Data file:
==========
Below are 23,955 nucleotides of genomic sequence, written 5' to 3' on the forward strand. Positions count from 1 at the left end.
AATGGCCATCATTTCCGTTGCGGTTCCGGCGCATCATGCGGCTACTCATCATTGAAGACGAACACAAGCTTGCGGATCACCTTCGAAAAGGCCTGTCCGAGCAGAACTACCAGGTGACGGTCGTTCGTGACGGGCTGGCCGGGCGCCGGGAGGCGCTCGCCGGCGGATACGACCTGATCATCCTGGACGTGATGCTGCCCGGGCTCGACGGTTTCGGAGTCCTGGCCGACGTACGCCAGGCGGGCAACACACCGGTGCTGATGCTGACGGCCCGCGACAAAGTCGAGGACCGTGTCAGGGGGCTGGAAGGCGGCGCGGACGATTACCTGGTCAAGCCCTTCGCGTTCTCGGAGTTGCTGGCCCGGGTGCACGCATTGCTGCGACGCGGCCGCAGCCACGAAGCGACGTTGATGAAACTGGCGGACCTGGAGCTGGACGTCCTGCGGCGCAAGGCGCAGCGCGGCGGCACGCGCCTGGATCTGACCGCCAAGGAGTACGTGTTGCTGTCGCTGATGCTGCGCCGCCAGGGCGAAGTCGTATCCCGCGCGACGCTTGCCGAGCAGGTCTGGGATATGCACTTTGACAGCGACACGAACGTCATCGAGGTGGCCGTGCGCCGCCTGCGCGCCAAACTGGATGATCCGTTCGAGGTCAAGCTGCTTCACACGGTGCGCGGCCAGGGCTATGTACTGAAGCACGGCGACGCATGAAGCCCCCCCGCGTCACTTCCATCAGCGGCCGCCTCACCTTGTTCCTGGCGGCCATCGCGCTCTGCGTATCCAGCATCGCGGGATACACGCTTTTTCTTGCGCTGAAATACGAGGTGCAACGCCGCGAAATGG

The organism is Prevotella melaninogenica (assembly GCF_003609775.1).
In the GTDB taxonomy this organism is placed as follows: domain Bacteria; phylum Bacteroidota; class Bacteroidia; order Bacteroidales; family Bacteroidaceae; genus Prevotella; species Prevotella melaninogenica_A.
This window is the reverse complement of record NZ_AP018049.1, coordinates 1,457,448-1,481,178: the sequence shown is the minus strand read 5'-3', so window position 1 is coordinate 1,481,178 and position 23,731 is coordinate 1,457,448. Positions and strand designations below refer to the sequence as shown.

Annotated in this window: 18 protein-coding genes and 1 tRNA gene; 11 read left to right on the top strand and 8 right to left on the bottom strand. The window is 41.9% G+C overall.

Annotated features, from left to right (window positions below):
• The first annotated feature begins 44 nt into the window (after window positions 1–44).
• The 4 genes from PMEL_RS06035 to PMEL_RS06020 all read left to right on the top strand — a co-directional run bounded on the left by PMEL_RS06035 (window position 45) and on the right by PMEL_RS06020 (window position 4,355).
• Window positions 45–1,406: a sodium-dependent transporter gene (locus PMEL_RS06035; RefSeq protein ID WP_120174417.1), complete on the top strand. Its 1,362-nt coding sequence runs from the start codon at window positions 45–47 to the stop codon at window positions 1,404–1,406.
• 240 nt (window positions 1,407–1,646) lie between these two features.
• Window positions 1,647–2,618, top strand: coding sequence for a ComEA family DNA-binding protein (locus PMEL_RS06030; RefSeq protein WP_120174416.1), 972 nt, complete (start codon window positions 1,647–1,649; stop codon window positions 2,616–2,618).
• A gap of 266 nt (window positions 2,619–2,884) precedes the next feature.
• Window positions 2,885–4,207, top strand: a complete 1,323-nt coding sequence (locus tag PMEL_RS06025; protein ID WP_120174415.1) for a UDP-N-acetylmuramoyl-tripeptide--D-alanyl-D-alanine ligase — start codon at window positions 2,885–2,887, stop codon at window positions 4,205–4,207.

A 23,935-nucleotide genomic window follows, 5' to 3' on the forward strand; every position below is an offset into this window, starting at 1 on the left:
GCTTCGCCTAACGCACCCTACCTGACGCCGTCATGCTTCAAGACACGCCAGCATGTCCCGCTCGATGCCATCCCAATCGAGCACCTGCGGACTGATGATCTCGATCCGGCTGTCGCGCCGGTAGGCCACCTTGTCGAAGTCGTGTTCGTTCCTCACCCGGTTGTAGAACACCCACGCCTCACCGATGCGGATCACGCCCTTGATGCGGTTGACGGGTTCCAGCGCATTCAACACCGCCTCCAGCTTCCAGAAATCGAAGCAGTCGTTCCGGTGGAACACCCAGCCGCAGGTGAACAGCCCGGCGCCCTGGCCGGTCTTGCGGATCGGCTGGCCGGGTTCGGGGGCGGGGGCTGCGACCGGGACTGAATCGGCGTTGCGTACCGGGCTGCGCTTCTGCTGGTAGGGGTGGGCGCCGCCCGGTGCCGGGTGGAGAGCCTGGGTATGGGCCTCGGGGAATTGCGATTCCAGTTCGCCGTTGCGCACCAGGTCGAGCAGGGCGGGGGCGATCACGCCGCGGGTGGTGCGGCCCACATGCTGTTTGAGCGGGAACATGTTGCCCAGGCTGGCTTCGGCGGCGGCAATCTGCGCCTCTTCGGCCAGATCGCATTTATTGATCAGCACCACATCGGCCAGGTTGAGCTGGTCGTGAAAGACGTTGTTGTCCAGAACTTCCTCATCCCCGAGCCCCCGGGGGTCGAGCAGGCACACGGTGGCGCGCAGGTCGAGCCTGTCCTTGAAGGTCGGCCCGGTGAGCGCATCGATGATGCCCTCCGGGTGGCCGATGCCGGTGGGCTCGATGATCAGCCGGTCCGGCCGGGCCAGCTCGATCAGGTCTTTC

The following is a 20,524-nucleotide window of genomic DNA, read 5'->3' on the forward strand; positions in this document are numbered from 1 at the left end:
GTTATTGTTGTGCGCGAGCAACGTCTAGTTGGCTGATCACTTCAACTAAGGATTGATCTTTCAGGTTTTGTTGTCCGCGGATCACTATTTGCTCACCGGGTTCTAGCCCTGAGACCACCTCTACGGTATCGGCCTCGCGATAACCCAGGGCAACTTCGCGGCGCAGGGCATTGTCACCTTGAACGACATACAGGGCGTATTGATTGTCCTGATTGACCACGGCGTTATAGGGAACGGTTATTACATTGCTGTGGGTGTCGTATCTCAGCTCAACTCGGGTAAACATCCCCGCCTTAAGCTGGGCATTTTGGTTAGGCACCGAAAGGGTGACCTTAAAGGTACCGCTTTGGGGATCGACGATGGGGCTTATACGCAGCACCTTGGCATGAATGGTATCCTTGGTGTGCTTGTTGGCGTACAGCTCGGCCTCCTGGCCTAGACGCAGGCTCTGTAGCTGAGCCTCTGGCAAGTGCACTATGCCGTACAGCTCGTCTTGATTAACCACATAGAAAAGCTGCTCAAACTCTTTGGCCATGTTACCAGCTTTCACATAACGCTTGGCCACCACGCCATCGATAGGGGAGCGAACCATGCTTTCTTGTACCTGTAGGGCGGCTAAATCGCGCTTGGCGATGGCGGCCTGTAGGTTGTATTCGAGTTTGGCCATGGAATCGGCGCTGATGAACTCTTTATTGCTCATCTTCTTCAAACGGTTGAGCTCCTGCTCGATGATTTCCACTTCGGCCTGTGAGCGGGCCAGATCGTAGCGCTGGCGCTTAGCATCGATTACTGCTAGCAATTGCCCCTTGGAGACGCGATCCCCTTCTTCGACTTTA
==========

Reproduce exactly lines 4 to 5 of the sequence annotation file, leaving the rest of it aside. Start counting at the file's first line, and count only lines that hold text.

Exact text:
In the GTDB taxonomy this organism is placed as follows: domain Bacteria; phylum Bacteroidota; class Bacteroidia; order Bacteroidales; family Bacteroidaceae; genus Prevotella; species Prevotella melaninogenica_A.
This window is the reverse complement of record NZ_AP018049.1, coordinates 1,457,448-1,481,178: the sequence shown is the minus strand read 5'-3', so window position 1 is coordinate 1,481,178 and position 23,731 is coordinate 1,457,448. Positions and strand designations below refer to the sequence as shown.